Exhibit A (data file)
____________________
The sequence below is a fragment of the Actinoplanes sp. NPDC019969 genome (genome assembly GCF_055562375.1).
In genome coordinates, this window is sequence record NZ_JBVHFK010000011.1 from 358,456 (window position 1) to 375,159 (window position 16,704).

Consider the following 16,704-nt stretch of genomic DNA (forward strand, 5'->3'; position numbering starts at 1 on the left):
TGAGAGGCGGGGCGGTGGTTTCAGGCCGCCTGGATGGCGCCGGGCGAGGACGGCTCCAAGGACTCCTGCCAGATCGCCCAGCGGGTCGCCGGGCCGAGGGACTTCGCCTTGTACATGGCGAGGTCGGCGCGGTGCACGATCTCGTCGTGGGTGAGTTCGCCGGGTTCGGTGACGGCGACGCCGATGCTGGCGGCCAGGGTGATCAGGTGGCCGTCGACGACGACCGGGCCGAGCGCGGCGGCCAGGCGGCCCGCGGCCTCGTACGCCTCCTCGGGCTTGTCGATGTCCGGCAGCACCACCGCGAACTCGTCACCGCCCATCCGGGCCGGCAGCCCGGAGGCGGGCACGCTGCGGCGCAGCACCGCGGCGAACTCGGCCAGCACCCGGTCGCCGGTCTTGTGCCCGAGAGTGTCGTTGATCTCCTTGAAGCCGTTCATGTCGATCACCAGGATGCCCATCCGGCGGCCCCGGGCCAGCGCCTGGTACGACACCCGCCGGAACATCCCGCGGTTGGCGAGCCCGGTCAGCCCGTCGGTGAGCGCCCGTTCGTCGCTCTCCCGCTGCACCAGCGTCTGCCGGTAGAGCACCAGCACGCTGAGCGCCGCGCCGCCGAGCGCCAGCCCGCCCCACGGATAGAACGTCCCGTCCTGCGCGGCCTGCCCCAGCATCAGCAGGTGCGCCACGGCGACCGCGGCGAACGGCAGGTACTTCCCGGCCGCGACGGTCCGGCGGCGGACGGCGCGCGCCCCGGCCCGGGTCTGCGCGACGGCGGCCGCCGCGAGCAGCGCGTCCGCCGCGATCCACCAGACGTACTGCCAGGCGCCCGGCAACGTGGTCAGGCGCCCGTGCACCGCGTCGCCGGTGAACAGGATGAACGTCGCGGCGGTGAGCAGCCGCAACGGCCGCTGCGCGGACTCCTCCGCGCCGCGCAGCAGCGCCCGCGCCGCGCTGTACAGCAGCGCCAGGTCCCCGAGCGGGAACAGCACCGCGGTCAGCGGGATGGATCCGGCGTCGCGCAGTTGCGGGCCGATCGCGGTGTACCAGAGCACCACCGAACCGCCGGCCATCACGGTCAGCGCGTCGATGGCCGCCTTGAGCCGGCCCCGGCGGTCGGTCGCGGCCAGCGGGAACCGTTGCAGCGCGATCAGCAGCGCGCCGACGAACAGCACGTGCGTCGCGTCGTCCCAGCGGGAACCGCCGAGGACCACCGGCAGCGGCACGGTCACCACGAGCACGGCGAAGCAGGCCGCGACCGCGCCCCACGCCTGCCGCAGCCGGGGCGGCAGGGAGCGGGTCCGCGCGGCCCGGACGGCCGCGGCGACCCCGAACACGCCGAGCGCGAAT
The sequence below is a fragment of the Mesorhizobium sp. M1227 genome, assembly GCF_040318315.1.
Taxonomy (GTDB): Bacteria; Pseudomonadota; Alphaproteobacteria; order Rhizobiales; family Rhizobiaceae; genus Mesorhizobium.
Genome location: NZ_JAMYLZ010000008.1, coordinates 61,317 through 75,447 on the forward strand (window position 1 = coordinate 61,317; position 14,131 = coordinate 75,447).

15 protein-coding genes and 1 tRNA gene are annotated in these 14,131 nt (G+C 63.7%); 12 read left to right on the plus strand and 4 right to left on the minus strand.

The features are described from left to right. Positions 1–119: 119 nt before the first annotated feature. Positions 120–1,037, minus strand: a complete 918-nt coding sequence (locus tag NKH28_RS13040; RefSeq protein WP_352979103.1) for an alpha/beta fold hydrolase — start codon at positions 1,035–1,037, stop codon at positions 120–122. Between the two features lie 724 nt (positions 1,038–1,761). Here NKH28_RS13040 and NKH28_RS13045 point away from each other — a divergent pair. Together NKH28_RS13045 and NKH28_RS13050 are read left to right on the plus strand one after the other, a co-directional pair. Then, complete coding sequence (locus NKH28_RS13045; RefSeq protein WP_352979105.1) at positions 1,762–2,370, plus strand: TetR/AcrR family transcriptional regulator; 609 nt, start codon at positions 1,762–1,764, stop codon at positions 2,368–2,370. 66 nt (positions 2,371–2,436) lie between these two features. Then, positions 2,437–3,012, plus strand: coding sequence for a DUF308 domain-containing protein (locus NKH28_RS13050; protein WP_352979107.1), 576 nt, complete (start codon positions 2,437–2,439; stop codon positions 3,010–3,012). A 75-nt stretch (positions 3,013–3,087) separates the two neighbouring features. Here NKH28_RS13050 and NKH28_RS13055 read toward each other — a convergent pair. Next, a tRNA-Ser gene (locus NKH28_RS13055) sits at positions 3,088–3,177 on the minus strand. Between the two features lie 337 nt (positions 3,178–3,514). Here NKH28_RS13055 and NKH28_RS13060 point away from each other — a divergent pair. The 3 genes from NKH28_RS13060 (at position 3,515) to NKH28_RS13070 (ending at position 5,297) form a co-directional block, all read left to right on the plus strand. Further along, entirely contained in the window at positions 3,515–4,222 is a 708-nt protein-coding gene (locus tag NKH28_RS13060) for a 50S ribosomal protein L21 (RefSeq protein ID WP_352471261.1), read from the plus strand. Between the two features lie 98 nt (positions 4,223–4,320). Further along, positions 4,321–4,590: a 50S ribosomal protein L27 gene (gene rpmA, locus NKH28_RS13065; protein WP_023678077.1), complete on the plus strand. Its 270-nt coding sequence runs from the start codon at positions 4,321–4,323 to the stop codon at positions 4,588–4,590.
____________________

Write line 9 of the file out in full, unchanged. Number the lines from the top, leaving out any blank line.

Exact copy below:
The features are described from left to right. Positions 1–119: 119 nt before the first annotated feature. Positions 120–1,037, minus strand: a complete 918-nt coding sequence (locus tag NKH28_RS13040; RefSeq protein WP_352979103.1) for an alpha/beta fold hydrolase — start codon at positions 1,035–1,037, stop codon at positions 120–122. Between the two features lie 724 nt (positions 1,038–1,761). Here NKH28_RS13040 and NKH28_RS13045 point away from each other — a divergent pair. Together NKH28_RS13045 and NKH28_RS13050 are read left to right on the plus strand one after the other, a co-directional pair. Then, complete coding sequence (locus NKH28_RS13045; RefSeq protein WP_352979105.1) at positions 1,762–2,370, plus strand: TetR/AcrR family transcriptional regulator; 609 nt, start codon at positions 1,762–1,764, stop codon at positions 2,368–2,370. 66 nt (positions 2,371–2,436) lie between these two features. Then, positions 2,437–3,012, plus strand: coding sequence for a DUF308 domain-containing protein (locus NKH28_RS13050; protein WP_352979107.1), 576 nt, complete (start codon positions 2,437–2,439; stop codon positions 3,010–3,012). A 75-nt stretch (positions 3,013–3,087) separates the two neighbouring features. Here NKH28_RS13050 and NKH28_RS13055 read toward each other — a convergent pair. Next, a tRNA-Ser gene (locus NKH28_RS13055) sits at positions 3,088–3,177 on the minus strand. Between the two features lie 337 nt (positions 3,178–3,514). Here NKH28_RS13055 and NKH28_RS13060 point away from each other — a divergent pair. The 3 genes from NKH28_RS13060 (at position 3,515) to NKH28_RS13070 (ending at position 5,297) form a co-directional block, all read left to right on the plus strand. Further along, entirely contained in the window at positions 3,515–4,222 is a 708-nt protein-coding gene (locus tag NKH28_RS13060) for a 50S ribosomal protein L21 (RefSeq protein ID WP_352471261.1), read from the plus strand. Between the two features lie 98 nt (positions 4,223–4,320). Further along, positions 4,321–4,590: a 50S ribosomal protein L27 gene (gene rpmA, locus NKH28_RS13065; protein WP_023678077.1), complete on the plus strand. Its 270-nt coding sequence runs from the start codon at positions 4,321–4,323 to the stop codon at positions 4,588–4,590.